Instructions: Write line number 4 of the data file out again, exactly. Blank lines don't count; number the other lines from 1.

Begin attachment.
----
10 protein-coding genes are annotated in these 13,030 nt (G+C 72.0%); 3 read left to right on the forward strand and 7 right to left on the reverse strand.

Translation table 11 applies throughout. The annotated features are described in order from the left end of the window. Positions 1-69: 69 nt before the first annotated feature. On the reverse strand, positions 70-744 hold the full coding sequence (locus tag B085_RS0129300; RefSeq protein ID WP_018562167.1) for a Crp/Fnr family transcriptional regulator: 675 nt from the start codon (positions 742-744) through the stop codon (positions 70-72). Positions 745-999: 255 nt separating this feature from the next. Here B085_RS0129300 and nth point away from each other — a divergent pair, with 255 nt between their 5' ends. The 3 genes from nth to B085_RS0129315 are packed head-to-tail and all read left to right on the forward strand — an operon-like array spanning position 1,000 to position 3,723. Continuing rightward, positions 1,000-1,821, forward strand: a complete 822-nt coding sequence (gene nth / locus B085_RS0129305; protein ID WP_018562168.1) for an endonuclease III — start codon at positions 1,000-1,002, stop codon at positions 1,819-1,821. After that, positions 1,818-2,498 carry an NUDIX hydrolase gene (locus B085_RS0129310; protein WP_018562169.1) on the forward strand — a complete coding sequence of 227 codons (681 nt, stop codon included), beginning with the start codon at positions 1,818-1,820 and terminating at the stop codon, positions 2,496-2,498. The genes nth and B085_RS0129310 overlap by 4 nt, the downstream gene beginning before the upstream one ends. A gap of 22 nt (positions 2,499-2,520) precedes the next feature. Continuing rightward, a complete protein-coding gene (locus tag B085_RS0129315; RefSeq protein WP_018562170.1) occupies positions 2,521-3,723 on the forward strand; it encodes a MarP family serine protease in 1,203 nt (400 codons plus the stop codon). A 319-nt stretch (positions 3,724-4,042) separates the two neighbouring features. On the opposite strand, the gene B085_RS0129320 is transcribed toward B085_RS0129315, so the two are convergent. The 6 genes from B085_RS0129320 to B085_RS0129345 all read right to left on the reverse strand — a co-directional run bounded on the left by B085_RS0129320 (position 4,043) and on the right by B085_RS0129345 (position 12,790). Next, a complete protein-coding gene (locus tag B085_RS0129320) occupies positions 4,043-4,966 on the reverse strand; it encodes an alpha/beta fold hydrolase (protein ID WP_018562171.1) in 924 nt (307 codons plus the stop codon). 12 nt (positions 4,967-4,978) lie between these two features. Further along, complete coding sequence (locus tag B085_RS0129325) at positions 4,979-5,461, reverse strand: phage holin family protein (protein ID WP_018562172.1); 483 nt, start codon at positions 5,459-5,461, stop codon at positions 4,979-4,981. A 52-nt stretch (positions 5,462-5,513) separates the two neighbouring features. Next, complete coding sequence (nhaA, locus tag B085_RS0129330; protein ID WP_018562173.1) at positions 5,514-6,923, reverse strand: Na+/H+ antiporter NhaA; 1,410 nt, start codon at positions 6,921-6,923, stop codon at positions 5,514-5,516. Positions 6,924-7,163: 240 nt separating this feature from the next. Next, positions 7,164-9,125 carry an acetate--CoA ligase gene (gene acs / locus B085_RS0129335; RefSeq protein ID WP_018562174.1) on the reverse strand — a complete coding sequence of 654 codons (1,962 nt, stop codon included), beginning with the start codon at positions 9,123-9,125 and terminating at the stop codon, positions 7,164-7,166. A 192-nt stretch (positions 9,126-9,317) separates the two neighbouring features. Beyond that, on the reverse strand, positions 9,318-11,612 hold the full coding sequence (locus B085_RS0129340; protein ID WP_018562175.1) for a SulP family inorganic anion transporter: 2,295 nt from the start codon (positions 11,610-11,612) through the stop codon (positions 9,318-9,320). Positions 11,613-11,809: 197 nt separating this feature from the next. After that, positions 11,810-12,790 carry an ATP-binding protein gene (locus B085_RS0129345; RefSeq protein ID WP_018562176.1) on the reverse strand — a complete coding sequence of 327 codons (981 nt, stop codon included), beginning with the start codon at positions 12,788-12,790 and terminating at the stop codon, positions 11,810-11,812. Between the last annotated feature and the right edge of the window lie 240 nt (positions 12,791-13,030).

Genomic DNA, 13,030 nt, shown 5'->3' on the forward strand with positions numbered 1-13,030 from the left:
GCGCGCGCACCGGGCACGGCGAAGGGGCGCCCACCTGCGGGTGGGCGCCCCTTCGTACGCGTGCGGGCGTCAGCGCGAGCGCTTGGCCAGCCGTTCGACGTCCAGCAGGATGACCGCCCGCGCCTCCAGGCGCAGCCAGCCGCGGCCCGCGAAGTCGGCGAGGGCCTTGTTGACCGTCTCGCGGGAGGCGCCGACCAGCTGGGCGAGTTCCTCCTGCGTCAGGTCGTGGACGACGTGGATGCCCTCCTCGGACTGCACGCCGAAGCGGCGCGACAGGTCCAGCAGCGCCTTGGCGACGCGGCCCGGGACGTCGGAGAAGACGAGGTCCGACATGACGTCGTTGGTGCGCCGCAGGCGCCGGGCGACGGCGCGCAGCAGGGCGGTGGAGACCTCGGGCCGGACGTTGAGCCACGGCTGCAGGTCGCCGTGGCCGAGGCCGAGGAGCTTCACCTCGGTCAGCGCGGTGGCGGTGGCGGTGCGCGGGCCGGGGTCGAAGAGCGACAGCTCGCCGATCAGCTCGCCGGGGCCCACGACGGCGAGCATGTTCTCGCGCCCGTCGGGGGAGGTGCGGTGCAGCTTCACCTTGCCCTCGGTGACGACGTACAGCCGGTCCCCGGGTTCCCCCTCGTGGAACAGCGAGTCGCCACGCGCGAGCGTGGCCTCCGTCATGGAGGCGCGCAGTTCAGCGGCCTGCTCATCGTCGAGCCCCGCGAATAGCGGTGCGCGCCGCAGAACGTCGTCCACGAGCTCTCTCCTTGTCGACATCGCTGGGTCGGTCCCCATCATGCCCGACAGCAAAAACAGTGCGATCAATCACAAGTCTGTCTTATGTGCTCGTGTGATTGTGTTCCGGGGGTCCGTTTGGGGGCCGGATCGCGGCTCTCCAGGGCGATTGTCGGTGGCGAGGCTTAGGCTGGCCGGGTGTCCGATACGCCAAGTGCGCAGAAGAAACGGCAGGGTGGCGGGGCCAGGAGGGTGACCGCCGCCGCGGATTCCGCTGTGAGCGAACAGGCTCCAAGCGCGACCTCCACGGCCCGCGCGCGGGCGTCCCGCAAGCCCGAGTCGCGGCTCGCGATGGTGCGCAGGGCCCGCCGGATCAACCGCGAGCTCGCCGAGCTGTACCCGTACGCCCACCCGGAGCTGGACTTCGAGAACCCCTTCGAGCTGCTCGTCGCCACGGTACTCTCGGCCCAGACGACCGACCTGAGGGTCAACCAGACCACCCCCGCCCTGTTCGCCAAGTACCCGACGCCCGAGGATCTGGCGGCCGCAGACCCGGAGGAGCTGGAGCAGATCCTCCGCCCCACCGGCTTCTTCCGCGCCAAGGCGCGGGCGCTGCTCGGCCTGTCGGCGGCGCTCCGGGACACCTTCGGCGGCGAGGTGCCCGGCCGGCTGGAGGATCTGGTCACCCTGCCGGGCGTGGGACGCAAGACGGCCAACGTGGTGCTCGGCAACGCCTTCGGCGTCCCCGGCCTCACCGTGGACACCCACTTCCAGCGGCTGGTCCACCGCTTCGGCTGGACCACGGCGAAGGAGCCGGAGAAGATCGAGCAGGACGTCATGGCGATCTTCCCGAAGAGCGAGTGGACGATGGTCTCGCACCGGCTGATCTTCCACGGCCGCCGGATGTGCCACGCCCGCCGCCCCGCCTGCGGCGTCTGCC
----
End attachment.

GCGCGCGCACCGGGCACGGCGAAGGGGCGCCCACCTGCGGGTGGGCGCCCCTTCGTACGCGTGCGGGCGTCAGCGCGAGCGCTTGGCCAGCCGTTCGACGTCCAGCAGGATGACCGCCCGCGCCTCCAGGCGCAGCCAGCCGCGGCCCGCGAAGTCGGCGAGGGCCTTGTTGACCGTCTCGCGGGAGGCGCCGACCAGCTGGGCGAGTTCCTCCTGCGTCAGGTCGTGGACGACGTGGATGCCCTCCTCGGACTGCACGCCGAAGCGGCGCGACAGGTCCAGCAGCGCCTTGGCGACGCGGCCCGGGACGTCGGAGAAGACGAGGTCCGACATGACGTCGTTGGTGCGCCGCAGGCGCCGGGCGACGGCGCGCAGCAGGGCGGTGGAGACCTCGGGCCGGACGTTGAGCCACGGCTGCAGGTCGCCGTGGCCGAGGCCGAGGAGCTTCACCTCGGTCAGCGCGGTGGCGGTGGCGGTGCGCGGGCCGGGGTCGAAGAGCGACAGCTCGCCGATCAGCTCGCCGGGGCCCACGACGGCGAGCATGTTCTCGCGCCCGTCGGGGGAGGTGCGGTGCAGCTTCACCTTGCCCTCGGTGACGACGTACAGCCGGTCCCCGGGTTCCCCCTCGTGGAACAGCGAGTCGCCACGCGCGAGCGTGGCCTCCGTCATGGAGGCGCGCAGTTCAGCGGCCTGCTCATCGTCGAGCCCCGCGAATAGCGGTGCGCGCCGCAGAACGTCGTCCACGAGCTCTCTCCTTGTCGACATCGCTGGGTCGGTCCCCATCATGCCCGACAGCAAAAACAGTGCGATCAATCACAAGTCTGTCTTATGTGCTCGTGTGATTGTGTTCCGGGGGTCCGTTTGGGGGCCGGATCGCGGCTCTCCAGGGCGATTGTCGGTGGCGAGGCTTAGGCTGGCCGGGTGTCCGATACGCCAAGTGCGCAGAAGAAACGGCAGGGTGGCGGGGCCAGGAGGGTGACCGCCGCCGCGGATTCCGCTGTGAGCGAACAGGCTCCAAGCGCGACCTCCACGGCCCGCGCGCGGGCGTCCCGCAAGCCCGAGTCGCGGCTCGCGATGGTGCGCAGGGCCCGCCGGATCAACCGCGAGCTCGCCGAGCTGTACCCGTACGCCCACCCGGAGCTGGACTTCGAGAACCCCTTCGAGCTGCTCGTCGCCACGGTACTCTCGGCCCAGACGACCGACCTGAGGGTCAACCAGACCACCCCCGCCCTGTTCGCCAAGTACCCGACGCCCGAGGATCTGGCGGCCGCAGACCCGGAGGAGCTGGAGCAGATCCTCCGCCCCACCGGCTTCTTCCGCGCCAAGGCGCGGGCGCTGCTCGGCCTGTCGGCGGCGCTCCGGGACACCTTCGGCGGCGAGGTGCCCGGCCGGCTGGAGGATCTGGTCACCCTGCCGGGCGTGGGACGCAAGACGGCCAACGTGGTGCTCGGCAACGCCTTCGGCGTCCCCGGCCTCACCGTGGACACCCACTTCCAGCGGCTGGTCCACCGCTTCGGCTGGACCACGGCGAAGGAGCCGGAGAAGATCGAGCAGGACGTCATGGCGATCTTCCCGAAGAGCGAGTGGACGATGGTCTCGCACCGGCTGATCTTCCACGGCCGCCGGATGTGCCACGCCCGCCGCCCCGCCTGCGGCGTCTGCC